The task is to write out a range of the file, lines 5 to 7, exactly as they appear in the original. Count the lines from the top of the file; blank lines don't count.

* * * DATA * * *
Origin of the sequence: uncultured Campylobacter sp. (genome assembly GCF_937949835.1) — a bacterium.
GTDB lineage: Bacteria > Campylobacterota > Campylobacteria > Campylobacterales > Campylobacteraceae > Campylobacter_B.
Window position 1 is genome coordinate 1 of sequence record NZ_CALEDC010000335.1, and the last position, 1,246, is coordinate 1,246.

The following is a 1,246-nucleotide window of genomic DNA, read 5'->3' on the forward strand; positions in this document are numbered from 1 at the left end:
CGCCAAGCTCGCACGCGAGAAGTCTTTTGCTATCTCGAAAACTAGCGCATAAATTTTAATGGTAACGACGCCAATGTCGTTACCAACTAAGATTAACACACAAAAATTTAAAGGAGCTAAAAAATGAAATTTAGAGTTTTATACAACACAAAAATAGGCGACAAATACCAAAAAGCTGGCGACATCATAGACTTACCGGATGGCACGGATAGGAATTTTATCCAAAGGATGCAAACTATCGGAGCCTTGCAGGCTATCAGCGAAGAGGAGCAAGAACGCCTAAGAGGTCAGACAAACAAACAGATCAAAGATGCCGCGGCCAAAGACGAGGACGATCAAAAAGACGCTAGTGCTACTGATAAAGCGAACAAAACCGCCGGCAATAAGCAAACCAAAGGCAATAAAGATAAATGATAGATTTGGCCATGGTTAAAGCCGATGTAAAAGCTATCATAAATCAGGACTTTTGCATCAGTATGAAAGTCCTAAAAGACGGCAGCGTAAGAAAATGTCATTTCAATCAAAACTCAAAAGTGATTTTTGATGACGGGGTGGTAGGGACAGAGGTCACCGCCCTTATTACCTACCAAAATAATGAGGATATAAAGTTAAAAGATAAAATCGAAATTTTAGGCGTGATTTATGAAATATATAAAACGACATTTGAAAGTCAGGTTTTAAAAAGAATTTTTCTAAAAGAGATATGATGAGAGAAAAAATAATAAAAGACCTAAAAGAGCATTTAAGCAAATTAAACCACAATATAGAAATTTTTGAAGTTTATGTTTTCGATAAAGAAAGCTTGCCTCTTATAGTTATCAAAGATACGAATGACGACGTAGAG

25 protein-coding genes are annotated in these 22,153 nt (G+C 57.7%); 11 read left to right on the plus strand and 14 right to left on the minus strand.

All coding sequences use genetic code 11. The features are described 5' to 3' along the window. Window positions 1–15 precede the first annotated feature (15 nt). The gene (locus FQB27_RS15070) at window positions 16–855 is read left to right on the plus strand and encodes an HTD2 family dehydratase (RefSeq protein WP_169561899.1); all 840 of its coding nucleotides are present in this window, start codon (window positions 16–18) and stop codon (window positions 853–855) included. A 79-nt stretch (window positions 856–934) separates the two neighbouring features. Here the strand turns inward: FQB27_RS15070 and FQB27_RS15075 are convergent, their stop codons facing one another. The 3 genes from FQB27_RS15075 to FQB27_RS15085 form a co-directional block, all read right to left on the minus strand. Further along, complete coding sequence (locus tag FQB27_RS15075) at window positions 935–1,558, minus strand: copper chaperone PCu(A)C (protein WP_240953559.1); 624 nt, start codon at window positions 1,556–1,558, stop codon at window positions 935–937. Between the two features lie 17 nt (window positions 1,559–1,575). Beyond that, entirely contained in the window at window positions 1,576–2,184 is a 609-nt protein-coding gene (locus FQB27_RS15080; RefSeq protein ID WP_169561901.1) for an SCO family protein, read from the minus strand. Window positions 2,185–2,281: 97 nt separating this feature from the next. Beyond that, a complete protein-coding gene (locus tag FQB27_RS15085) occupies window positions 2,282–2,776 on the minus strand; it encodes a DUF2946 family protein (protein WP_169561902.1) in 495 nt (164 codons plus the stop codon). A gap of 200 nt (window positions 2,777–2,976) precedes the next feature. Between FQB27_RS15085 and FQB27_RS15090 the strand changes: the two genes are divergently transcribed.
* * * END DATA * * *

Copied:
CGCCAAGCTCGCACGCGAGAAGTCTTTTGCTATCTCGAAAACTAGCGCATAAATTTTAATGGTAACGACGCCAATGTCGTTACCAACTAAGATTAACACACAAAAATTTAAAGGAGCTAAAAAATGAAATTTAGAGTTTTATACAACACAAAAATAGGCGACAAATACCAAAAAGCTGGCGACATCATAGACTTACCGGATGGCACGGATAGGAATTTTATCCAAAGGATGCAAACTATCGGAGCCTTGCAGGCTATCAGCGAAGAGGAGCAAGAACGCCTAAGAGGTCAGACAAACAAACAGATCAAAGATGCCGCGGCCAAAGACGAGGACGATCAAAAAGACGCTAGTGCTACTGATAAAGCGAACAAAACCGCCGGCAATAAGCAAACCAAAGGCAATAAAGATAAATGATAGATTTGGCCATGGTTAAAGCCGATGTAAAAGCTATCATAAATCAGGACTTTTGCATCAGTATGAAAGTCCTAAAAGACGGCAGCGTAAGAAAATGTCATTTCAATCAAAACTCAAAAGTGATTTTTGATGACGGGGTGGTAGGGACAGAGGTCACCGCCCTTATTACCTACCAAAATAATGAGGATATAAAGTTAAAAGATAAAATCGAAATTTTAGGCGTGATTTATGAAATATATAAAACGACATTTGAAAGTCAGGTTTTAAAAAGAATTTTTCTAAAAGAGATATGATGAGAGAAAAAATAATAAAAGACCTAAAAGAGCATTTAAGCAAATTAAACCACAATATAGAAATTTTTGAAGTTTATGTTTTCGATAAAGAAAGCTTGCCTCTTATAGTTATCAAAGATACGAATGACGACGTAGAG

25 protein-coding genes are annotated in these 22,153 nt (G+C 57.7%); 11 read left to right on the plus strand and 14 right to left on the minus strand.

All coding sequences use genetic code 11. The features are described 5' to 3' along the window. Window positions 1–15 precede the first annotated feature (15 nt). The gene (locus FQB27_RS15070) at window positions 16–855 is read left to right on the plus strand and encodes an HTD2 family dehydratase (RefSeq protein WP_169561899.1); all 840 of its coding nucleotides are present in this window, start codon (window positions 16–18) and stop codon (window positions 853–855) included. A 79-nt stretch (window positions 856–934) separates the two neighbouring features. Here the strand turns inward: FQB27_RS15070 and FQB27_RS15075 are convergent, their stop codons facing one another. The 3 genes from FQB27_RS15075 to FQB27_RS15085 form a co-directional block, all read right to left on the minus strand. Further along, complete coding sequence (locus tag FQB27_RS15075) at window positions 935–1,558, minus strand: copper chaperone PCu(A)C (protein WP_240953559.1); 624 nt, start codon at window positions 1,556–1,558, stop codon at window positions 935–937. Between the two features lie 17 nt (window positions 1,559–1,575). Beyond that, entirely contained in the window at window positions 1,576–2,184 is a 609-nt protein-coding gene (locus FQB27_RS15080; RefSeq protein ID WP_169561901.1) for an SCO family protein, read from the minus strand. Window positions 2,185–2,281: 97 nt separating this feature from the next. Beyond that, a complete protein-coding gene (locus tag FQB27_RS15085) occupies window positions 2,282–2,776 on the minus strand; it encodes a DUF2946 family protein (protein WP_169561902.1) in 495 nt (164 codons plus the stop codon). A gap of 200 nt (window positions 2,777–2,976) precedes the next feature. Between FQB27_RS15085 and FQB27_RS15090 the strand changes: the two genes are divergently transcribed.